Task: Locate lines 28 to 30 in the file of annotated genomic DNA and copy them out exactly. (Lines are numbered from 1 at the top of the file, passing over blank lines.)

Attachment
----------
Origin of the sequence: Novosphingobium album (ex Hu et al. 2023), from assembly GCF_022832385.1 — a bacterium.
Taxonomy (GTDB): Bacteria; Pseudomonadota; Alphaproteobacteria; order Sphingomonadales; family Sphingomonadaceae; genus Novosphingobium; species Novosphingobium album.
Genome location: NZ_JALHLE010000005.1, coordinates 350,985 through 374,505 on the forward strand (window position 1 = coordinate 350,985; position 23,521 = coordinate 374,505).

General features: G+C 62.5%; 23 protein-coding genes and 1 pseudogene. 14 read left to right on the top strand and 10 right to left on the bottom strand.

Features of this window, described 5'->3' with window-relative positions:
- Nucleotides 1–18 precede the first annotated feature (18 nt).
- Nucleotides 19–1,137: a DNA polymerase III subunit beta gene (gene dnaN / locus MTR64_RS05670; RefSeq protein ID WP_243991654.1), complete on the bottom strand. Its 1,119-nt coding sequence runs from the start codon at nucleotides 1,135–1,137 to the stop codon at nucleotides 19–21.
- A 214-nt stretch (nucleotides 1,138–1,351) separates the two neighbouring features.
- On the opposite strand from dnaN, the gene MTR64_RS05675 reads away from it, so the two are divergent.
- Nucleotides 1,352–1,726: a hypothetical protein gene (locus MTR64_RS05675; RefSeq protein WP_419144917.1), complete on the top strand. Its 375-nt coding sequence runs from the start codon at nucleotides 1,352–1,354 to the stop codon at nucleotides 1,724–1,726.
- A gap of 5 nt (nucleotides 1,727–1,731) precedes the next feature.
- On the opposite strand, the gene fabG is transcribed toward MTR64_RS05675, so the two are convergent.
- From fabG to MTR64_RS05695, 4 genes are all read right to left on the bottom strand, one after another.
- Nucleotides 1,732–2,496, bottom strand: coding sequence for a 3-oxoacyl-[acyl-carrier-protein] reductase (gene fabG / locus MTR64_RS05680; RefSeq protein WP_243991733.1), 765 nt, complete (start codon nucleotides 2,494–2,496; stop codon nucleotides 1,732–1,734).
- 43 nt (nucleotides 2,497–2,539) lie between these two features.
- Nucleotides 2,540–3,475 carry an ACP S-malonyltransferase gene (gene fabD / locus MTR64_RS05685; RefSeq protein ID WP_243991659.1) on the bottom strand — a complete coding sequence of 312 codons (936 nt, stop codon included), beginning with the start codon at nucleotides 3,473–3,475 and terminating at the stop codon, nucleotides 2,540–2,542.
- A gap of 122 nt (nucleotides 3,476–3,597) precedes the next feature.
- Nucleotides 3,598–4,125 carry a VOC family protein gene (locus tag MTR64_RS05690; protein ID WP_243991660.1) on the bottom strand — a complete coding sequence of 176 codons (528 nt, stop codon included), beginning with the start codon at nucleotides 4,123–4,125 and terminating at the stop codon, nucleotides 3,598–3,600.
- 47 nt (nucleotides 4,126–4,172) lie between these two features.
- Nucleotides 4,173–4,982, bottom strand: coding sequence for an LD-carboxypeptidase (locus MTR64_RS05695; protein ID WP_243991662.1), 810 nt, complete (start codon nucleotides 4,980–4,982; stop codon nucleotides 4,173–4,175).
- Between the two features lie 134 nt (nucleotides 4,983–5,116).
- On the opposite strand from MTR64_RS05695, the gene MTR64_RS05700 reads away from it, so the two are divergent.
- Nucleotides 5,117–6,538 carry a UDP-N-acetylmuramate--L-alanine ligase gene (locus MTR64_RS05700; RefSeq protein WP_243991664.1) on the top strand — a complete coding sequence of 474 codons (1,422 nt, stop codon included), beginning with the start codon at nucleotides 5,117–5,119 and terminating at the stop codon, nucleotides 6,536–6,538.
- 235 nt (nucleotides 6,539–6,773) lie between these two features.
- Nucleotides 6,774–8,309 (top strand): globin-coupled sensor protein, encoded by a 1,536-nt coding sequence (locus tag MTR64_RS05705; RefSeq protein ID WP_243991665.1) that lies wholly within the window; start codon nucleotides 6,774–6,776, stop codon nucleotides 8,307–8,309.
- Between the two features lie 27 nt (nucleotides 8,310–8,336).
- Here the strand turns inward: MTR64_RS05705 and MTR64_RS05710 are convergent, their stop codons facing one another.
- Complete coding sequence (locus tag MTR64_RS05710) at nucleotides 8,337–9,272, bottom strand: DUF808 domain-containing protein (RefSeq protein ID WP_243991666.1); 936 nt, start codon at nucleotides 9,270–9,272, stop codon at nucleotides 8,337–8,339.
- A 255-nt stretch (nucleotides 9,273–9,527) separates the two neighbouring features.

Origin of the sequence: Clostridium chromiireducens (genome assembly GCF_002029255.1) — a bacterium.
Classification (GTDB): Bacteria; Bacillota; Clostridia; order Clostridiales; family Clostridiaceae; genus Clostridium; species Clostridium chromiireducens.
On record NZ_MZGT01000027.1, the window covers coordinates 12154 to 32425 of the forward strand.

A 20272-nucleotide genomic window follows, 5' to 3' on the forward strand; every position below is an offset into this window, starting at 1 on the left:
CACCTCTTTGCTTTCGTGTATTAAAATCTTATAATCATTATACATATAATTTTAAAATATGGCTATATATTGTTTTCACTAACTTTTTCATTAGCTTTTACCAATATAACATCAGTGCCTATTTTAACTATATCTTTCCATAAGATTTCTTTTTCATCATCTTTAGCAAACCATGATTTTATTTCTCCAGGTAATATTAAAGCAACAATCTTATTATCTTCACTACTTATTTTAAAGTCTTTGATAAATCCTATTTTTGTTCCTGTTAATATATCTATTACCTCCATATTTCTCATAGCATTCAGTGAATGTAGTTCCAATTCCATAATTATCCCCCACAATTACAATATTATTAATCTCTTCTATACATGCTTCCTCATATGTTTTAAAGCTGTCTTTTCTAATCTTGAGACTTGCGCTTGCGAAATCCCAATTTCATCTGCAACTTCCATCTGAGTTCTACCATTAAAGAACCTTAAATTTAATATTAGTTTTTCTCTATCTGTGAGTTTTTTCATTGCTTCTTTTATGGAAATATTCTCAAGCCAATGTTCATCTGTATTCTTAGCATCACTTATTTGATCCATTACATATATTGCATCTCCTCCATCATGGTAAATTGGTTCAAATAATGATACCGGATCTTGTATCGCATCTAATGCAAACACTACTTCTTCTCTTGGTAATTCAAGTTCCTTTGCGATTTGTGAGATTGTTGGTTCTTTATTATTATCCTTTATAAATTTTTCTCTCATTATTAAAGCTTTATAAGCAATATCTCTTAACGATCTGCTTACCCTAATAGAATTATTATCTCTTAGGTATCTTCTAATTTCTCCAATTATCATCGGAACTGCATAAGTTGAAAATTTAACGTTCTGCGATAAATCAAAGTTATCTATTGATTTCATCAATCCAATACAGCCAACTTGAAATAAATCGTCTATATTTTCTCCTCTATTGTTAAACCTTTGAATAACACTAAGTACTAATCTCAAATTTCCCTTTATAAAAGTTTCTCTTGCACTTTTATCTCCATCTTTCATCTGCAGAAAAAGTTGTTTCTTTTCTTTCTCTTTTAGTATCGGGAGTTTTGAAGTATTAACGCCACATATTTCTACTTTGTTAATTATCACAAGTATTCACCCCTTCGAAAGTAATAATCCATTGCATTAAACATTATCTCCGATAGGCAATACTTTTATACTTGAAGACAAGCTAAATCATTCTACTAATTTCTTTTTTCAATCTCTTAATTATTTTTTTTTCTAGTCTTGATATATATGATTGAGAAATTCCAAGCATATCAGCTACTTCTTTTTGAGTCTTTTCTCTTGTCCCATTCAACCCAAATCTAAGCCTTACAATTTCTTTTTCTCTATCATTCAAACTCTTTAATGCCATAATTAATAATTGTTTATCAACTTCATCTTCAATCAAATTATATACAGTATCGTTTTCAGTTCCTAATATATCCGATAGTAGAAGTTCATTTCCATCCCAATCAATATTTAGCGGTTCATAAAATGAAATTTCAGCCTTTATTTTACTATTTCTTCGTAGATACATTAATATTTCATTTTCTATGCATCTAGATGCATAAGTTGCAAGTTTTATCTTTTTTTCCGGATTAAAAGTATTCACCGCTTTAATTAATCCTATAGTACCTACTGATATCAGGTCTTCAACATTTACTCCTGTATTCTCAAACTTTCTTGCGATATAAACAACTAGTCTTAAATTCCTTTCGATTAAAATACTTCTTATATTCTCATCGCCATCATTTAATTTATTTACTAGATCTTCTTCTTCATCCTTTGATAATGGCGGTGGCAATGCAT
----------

- Complete coding sequence (locus tag MTR64_RS05710) at nucleotides 8,337–9,272, bottom strand: DUF808 domain-containing protein (RefSeq protein ID WP_243991666.1); 936 nt, start codon at nucleotides 9,270–9,272, stop codon at nucleotides 8,337–8,339.
- A 255-nt stretch (nucleotides 9,273–9,527) separates the two neighbouring features.

Origin of the sequence: Clostridium chromiireducens (genome assembly GCF_002029255.1) — a bacterium.